Study reveals the most dangerous supplements that can harm your health, and which ones really work
Vitamins, calcium, and omega-3s are among the most consumed food supplements by Americans. 70% frequently use these types of products, which also come in the form of probiotics, plant extracts, such as bran, ginseng and brewer’s yeast, as well as in energy bars and preparations to replace certain foods.
Most use these products with the main objective of improving their general health (70.9%), but also to have more energy (35%), improve the functioning of bones and muscles (34%), treat diseases such as osteoporosis and gastrointestinal discomfort (28%) , as well as reduce weight, among other reasons.
In addition, a large part uses them without sufficient health justification, without beneficial results in many cases and even with a health risk in some cases. Indeed, currently, studies that analyze the safety of this type of supplements are rare and most provide little or no information that clearly demonstrates that they have healthy properties and that they are effective and safe.
According to a recently released report, currently predicts strong growth in the coming years due to the boom in sport, so-called “ personalized nutrition ” and an aging population, especially among millennials, women and over 60s.
The study also identified the potentially positive and negative impact of these substances on the basis of scientific evidence from numerous national and international reports and conducted surveys on 2630 adults to know the frequency of use of this type of product and whether they have perceived beneficial or undesirable effects.
Young women: more vitamins and minerals
Of all the supplements available on the market, the most consumed (63.4%) are those that provide vitamins, minerals and oils rich in omega-3s (63%).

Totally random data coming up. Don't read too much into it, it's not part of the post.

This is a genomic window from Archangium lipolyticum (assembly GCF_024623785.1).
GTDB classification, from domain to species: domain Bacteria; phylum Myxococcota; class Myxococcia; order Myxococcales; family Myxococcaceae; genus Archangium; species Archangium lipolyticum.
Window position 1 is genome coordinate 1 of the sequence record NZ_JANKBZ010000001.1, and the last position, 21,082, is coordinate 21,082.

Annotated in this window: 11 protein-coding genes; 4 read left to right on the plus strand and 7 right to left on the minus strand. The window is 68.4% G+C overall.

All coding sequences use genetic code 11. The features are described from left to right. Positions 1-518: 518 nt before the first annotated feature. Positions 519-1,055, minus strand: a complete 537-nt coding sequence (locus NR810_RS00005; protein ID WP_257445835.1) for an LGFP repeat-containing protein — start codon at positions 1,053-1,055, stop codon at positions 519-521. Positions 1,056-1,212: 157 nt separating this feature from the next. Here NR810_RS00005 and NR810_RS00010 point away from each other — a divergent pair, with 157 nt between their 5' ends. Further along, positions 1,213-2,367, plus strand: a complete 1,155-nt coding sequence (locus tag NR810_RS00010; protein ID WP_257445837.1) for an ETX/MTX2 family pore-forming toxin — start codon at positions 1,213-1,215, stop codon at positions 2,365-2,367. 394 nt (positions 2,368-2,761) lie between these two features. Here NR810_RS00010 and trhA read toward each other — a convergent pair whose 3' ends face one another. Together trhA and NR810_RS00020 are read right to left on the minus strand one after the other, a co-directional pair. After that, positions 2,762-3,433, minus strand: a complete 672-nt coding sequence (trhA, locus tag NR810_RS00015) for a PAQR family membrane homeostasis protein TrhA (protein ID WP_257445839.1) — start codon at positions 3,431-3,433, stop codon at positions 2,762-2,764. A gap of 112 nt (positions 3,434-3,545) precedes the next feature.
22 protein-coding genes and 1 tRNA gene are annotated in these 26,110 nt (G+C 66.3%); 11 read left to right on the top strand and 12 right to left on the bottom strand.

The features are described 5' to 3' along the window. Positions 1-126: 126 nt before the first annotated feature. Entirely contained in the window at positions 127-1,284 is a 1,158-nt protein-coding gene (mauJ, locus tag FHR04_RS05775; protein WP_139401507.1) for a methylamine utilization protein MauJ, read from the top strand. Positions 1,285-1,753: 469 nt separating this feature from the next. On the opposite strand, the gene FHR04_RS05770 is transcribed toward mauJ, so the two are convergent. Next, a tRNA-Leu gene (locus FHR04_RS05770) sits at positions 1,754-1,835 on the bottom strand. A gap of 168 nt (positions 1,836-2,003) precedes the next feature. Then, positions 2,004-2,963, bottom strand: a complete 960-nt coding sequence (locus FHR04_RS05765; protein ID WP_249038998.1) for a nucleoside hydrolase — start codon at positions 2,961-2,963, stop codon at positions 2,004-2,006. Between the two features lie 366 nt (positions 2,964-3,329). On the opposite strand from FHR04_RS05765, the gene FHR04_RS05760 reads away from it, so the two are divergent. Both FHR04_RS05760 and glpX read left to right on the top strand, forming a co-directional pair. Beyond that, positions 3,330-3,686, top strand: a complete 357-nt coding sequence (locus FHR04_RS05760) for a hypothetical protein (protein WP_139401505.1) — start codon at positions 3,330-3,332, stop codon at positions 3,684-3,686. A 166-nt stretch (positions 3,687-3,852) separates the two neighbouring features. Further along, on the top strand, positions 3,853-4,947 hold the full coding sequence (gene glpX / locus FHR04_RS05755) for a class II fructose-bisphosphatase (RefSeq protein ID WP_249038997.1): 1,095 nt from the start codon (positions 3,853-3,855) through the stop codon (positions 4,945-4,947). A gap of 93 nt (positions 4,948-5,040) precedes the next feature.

Specifically, about 4 in 10 women (39.4%), especially women between 26 and 35 years old, with a university education, who engage in physical activity and plan to be at an adequate weight, consume vitamins and complexes. , especially those of vitamin D and C, which are generally prescribed by health professionals other than dietitians.
Concerning minerals, the contribution of magnesium (13%) and calcium (12%) stand out, especially among people aged 26 to 35; and Omega 3 from plant sources, such as evening primrose, linseed or walnut oil, which consume 21%, especially between 18 and 35 years old.
The multivitamin with minerals is the most consumed complex, especially 18% of the population, who do so on a monthly, weekly or daily basis. A similar proportion of those surveyed also take probiotics (27.3%), especially women and the age group between 26 and 45 years old, and 28.6%, also predominantly women, consume an over-the-counter supplement with a plant extract or herbal medicine, such as pollen. , royal jelly and fiber, often purchased from herbalists.
Gain energy (men) and lose weight (women)
Men eat more energy bars and women are more prepared to reduce their height. This is according to the report which shows that 2 in 10 people (19.9%), especially men between 18 and 45 years old with a feeling of good health, take sports products, such as energy bars (15%), protein preparations, serums and shakes (14%), specialty drinks (13%) and hydration gels (9%), usually self-administered (without a prescription) and usually purchased online.
It also indicates that 13.8% took specific products for weight loss in the last year, among which stand out the preparations which replace some meals of the day (11%) or all (6%). The most frequent consumers of this type of product, which are in most cases prescribed by dietitians-nutritionists, are women, between 18 and 45 years old, who consider their weight little or not adequate.
The report also shows that 30.2% of those surveyed admitted to having taken products for special medical purposes in order to treat disease or the effects of treatment, being more common in women, in the age groups of 56 years and over and in people with a university education. Shakes to strengthen the normal diet in case of malnutrition or risk of malnutrition (9%) and preparations to treat metabolic diseases, such as phenylketonuria (7%), are the most consumed.